Soldiers know on a deep moral level that in committing great harm to others, they have committed great harm to themselves. They don’t need our society to project our demons of war — our own moral injury — upon them as we point the finger of accusation against them. Soldiers have suffered enough moral injury. We need to take responsibility for our own.
Addressing moral injury in film is important. Addressing pertinent political issues like drone warfare is also important. But Good Kill doesn’t say anything an editorial wouldn’t, and takes about three times as long to say it. With this film, Andrew Niccol tries to create a sense of disassociation similar to what his drone pilot protagonist would feel. Sadly, the end isn’t compelling enough to justify the means. Good Kill ends up being a ponderous slog, a film that wants to be a conversation-starter but doesn’t introduce any new or interesting entry points into that conversation.
Through farming, veterans across the country tend to the soil—and the wounds of war.
Christians have a presumption against war—as well as an obligation to help heal those who suffer its consequences.
For some veterans, PTSD rages on as "the war within."
My Uncle Norman fought in Europe during World War II. An artillery observer, he didn’t return with many “heroic” stories to tell. When I was little, he would roll out some souvenirs from the war, and I’d be impressed: German military dress knives and lovely table linens. I don’t recall all of the stories or how these things became his, but I’m pleased to report the table linens were a gift. His war experience was hardly glamorous.
Uncle Norman did tell of one harrowing experience. He and his partner were identified by German artillery, and they experienced exactly the treatment they dished out. Out in front of their own unit, as they always were, they heard a shot go just overhead and explode behind them. Then one fell just short. Placing a shell a bit to the left and one to the right, the Germans had them zeroed in. Uncle Norman’s friend panicked, frozen, stuck to the ground. And in the last minute – as he remembered it – my uncle tackled his partner and carried him to safety. Pretty dramatic stuff for a kid to hear.
When Uncle Norman was much older, he came close to death after gall bladder surgery. That night he experienced profound nightmares, the Lady Macbeth experience of bloody hands he could not cleanse. The next day, he told me a very different story than the ones I’d heard before. I believe I was the first to hear of the time when he called in the coordinates for an intersection across which a significant body of Germans was crossing. For 30 minutes, he said, he watched the effects of the barrage he had targeted. And now, 40 years later, his hands wouldn’t come clean.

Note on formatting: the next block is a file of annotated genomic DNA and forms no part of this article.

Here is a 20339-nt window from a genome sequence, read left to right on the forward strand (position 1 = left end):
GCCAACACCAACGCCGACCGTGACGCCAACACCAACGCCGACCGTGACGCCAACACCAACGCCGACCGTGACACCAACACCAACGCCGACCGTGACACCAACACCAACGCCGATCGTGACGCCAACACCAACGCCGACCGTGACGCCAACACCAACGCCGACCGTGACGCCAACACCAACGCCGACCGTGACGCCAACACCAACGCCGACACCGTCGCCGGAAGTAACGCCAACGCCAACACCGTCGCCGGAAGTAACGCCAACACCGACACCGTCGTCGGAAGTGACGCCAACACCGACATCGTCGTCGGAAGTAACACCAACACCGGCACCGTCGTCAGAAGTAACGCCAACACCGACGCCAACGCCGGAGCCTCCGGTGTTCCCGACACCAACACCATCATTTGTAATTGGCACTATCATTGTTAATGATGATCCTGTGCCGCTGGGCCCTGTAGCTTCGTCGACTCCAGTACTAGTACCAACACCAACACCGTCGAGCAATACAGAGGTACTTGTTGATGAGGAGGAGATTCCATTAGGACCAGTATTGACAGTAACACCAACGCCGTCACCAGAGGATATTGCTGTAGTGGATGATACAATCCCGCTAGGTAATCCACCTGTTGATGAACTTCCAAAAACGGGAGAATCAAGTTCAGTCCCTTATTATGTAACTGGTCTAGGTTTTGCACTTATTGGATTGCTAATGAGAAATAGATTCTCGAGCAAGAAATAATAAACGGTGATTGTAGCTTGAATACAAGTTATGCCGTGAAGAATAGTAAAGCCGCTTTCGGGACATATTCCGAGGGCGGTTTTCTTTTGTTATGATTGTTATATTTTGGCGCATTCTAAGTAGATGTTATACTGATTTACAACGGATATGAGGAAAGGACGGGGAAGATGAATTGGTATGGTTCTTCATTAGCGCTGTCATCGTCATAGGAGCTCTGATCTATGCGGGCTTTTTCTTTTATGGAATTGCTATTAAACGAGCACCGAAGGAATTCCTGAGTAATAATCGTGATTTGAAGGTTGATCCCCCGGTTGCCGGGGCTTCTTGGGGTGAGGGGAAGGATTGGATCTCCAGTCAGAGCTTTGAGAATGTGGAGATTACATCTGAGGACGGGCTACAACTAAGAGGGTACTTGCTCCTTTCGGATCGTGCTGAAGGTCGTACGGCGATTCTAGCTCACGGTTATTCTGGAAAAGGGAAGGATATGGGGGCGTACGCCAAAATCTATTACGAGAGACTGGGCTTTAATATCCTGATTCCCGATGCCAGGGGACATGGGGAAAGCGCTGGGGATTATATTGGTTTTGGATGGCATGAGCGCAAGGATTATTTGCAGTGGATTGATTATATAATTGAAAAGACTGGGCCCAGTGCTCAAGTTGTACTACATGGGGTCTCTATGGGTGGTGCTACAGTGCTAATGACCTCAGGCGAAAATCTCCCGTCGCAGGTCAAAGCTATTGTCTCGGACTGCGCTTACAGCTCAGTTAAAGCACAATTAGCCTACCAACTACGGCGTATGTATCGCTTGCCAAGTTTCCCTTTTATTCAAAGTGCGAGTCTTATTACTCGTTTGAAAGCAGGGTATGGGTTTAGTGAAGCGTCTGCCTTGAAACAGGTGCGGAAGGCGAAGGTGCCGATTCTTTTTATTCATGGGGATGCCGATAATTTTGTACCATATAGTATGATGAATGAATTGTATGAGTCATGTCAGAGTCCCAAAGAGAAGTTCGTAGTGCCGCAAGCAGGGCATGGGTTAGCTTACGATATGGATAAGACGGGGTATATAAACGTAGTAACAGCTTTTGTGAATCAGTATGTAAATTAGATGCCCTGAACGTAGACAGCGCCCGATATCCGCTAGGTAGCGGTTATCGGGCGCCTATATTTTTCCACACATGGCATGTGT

A 10-year-old boy holding a grenade approaches a group of soldiers. He does not respond to their shouts. One shoots him with his M-16 and the boy crumbles to the ground, dead.
Did he have a choice? It was do or die, kill or be killed. Still he killed a little boy, and those images still haunt him.
This is a classic example of psychological trauma: A person is put in horrific life-threatening situation where they do not feel they have control. That's the situation he found himself in. It was a no-win scenario — kill a little boy or have you and your friends all die.
Soldier suicides have reached epidemic numbers. As the AP reports, More soldiers are taking their own lives than are falling in battle. Add on top of that, the many who suffer from PTSD, and who as a result find themselves estranged from their home, their loved ones, and indeed from themselves.
After more than six years of field exercises in some of the most grueling weather our country offers, I am rarely affected by even the most chilling winter rains. Months of accumulated time in the forests of North Carolina, the deserts of California, and the wetlands of Louisiana - training for war has built up in me a bit of immunity to succumbing to the shivers. However, there is one thing that [...]